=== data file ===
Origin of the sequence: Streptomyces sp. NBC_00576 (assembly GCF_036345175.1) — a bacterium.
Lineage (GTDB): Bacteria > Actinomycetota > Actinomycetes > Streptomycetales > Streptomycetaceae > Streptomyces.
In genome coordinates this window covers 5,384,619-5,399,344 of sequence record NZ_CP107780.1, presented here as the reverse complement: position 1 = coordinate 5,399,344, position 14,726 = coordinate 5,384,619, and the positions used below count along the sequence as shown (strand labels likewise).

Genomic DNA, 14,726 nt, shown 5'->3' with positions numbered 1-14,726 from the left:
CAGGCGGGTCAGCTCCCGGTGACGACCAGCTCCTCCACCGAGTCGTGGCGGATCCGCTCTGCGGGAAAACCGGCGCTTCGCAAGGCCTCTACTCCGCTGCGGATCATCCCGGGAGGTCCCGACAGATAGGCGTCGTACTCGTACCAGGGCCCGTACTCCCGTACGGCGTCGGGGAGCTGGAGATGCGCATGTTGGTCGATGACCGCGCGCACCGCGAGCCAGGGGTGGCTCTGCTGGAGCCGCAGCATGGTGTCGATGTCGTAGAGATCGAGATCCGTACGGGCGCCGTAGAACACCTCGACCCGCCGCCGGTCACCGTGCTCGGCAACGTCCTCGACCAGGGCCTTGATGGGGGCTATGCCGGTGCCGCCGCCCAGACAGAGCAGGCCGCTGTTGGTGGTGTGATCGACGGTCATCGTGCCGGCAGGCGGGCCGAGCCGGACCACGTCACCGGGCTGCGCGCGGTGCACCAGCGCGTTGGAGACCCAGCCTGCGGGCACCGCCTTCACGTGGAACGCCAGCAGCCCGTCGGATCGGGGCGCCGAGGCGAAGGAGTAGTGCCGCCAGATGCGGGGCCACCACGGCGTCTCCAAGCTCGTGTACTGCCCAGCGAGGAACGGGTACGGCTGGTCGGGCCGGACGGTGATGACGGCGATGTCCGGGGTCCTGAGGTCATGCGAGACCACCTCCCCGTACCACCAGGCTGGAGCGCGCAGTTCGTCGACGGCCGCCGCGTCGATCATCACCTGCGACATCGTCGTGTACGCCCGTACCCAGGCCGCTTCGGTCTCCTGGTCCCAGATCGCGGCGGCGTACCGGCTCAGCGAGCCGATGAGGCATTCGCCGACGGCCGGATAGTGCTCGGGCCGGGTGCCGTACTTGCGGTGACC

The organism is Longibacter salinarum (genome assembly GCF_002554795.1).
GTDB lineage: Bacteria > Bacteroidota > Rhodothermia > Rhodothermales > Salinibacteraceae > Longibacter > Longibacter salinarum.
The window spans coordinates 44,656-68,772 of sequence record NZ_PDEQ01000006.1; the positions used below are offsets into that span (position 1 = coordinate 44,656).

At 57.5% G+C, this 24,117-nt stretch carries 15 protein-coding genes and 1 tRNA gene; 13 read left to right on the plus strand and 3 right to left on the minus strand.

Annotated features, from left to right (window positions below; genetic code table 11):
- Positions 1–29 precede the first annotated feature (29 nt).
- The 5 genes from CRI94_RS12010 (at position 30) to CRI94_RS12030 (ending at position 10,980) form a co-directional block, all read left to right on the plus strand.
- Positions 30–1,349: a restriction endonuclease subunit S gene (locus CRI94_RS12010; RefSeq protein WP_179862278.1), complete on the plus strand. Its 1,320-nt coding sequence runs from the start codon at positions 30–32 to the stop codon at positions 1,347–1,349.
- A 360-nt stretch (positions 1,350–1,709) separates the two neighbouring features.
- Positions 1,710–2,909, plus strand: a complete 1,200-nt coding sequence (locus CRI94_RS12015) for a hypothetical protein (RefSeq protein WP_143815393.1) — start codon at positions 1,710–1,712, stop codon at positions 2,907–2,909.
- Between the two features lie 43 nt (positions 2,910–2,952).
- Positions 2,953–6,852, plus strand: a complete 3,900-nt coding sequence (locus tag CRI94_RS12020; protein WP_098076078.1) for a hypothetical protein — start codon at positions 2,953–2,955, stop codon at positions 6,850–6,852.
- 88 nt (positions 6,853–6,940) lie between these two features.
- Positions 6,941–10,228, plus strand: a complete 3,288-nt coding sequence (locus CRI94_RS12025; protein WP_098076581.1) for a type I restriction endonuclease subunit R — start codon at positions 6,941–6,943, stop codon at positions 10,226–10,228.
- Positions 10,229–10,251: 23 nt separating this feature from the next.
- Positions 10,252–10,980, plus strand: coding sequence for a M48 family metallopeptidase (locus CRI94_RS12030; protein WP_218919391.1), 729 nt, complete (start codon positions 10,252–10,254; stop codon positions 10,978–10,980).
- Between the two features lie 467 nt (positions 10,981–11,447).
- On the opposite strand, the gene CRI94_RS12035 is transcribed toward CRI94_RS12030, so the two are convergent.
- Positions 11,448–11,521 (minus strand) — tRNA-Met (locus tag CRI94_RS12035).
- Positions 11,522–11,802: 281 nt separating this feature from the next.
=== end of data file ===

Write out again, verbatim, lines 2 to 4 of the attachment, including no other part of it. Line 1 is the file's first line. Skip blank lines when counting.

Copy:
Lineage (GTDB): Bacteria > Actinomycetota > Actinomycetes > Streptomycetales > Streptomycetaceae > Streptomyces.
In genome coordinates this window covers 5,384,619-5,399,344 of sequence record NZ_CP107780.1, presented here as the reverse complement: position 1 = coordinate 5,399,344, position 14,726 = coordinate 5,384,619, and the positions used below count along the sequence as shown (strand labels likewise).

Genomic DNA, 14,726 nt, shown 5'->3' with positions numbered 1-14,726 from the left: